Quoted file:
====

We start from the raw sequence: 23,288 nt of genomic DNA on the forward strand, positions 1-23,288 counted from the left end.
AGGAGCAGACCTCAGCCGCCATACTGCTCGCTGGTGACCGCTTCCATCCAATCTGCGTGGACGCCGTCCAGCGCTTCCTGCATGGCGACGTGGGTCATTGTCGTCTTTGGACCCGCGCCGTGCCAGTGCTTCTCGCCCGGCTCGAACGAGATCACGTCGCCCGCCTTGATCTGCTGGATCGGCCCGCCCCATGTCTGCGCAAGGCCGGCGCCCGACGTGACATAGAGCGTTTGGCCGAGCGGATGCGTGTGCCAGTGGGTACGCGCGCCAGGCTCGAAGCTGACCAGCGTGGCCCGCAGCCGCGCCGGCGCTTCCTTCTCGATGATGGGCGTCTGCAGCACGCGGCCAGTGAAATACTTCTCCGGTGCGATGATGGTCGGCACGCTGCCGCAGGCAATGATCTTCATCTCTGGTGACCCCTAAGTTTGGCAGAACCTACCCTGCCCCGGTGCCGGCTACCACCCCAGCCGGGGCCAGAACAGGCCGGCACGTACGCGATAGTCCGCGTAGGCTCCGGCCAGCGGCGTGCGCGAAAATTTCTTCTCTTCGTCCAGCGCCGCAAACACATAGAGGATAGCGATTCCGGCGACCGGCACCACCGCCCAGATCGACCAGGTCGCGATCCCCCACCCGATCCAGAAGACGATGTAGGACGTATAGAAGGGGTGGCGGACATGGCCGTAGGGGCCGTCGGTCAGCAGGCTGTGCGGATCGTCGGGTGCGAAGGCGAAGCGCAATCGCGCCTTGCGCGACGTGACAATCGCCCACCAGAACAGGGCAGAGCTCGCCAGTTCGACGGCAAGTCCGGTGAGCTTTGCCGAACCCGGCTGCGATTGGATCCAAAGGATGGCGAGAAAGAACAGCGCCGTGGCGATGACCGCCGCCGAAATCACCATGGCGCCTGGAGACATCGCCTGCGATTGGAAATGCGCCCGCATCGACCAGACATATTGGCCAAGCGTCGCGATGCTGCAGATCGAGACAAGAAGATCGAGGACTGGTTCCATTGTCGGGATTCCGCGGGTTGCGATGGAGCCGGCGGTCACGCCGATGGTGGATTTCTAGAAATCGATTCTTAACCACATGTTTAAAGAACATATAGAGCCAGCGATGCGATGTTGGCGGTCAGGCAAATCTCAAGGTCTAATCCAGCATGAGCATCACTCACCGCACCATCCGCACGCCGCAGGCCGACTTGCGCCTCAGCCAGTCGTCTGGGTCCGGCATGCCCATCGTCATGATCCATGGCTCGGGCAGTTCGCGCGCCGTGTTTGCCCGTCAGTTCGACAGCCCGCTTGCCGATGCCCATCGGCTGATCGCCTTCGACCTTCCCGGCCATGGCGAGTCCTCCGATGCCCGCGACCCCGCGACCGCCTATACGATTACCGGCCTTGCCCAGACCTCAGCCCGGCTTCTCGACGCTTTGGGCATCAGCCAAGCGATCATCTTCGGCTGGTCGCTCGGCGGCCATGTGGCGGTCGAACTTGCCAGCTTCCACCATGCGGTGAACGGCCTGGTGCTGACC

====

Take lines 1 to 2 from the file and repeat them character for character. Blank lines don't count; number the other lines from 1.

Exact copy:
We start from the raw sequence: 23,288 nt of genomic DNA on the forward strand, positions 1-23,288 counted from the left end.
AGGAGCAGACCTCAGCCGCCATACTGCTCGCTGGTGACCGCTTCCATCCAATCTGCGTGGACGCCGTCCAGCGCTTCCTGCATGGCGACGTGGGTCATTGTCGTCTTTGGACCCGCGCCGTGCCAGTGCTTCTCGCCCGGCTCGAACGAGATCACGTCGCCCGCCTTGATCTGCTGGATCGGCCCGCCCCATGTCTGCGCAAGGCCGGCGCCCGACGTGACATAGAGCGTTTGGCCGAGCGGATGCGTGTGCCAGTGGGTACGCGCGCCAGGCTCGAAGCTGACCAGCGTGGCCCGCAGCCGCGCCGGCGCTTCCTTCTCGATGATGGGCGTCTGCAGCACGCGGCCAGTGAAATACTTCTCCGGTGCGATGATGGTCGGCACGCTGCCGCAGGCAATGATCTTCATCTCTGGTGACCCCTAAGTTTGGCAGAACCTACCCTGCCCCGGTGCCGGCTACCACCCCAGCCGGGGCCAGAACAGGCCGGCACGTACGCGATAGTCCGCGTAGGCTCCGGCCAGCGGCGTGCGCGAAAATTTCTTCTCTTCGTCCAGCGCCGCAAACACATAGAGGATAGCGATTCCGGCGACCGGCACCACCGCCCAGATCGACCAGGTCGCGATCCCCCACCCGATCCAGAAGACGATGTAGGACGTATAGAAGGGGTGGCGGACATGGCCGTAGGGGCCGTCGGTCAGCAGGCTGTGCGGATCGTCGGGTGCGAAGGCGAAGCGCAATCGCGCCTTGCGCGACGTGACAATCGCCCACCAGAACAGGGCAGAGCTCGCCAGTTCGACGGCAAGTCCGGTGAGCTTTGCCGAACCCGGCTGCGATTGGATCCAAAGGATGGCGAGAAAGAACAGCGCCGTGGCGATGACCGCCGCCGAAATCACCATGGCGCCTGGAGACATCGCCTGCGATTGGAAATGCGCCCGCATCGACCAGACATATTGGCCAAGCGTCGCGATGCTGCAGATCGAGACAAGAAGATCGAGGACTGGTTCCATTGTCGGGATTCCGCGGGTTGCGATGGAGCCGGCGGTCACGCCGATGGTGGATTTCTAGAAATCGATTCTTAACCACATGTTTAAAGAACATATAGAGCCAGCGATGCGATGTTGGCGGTCAGGCAAATCTCAAGGTCTAATCCAGCATGAGCATCACTCACCGCACCATCCGCACGCCGCAGGCCGACTTGCGCCTCAGCCAGTCGTCTGGGTCCGGCATGCCCATCGTCATGATCCATGGCTCGGGCAGTTCGCGCGCCGTGTTTGCCCGTCAGTTCGACAGCCCGCTTGCCGATGCCCATCGGCTGATCGCCTTCGACCTTCCCGGCCATGGCGAGTCCTCCGATGCCCGCGACCCCGCGACCGCCTATACGATTACCGGCCTTGCCCAGACCTCAGCCCGGCTTCTCGACGCTTTGGGCATCAGCCAAGCGATCATCTTCGGCTGGTCGCTCGGCGGCCATGTGGCGGTCGAACTTGCCAGCTTCCACCATGCGGTGAACGGCCTGGTGCTGACC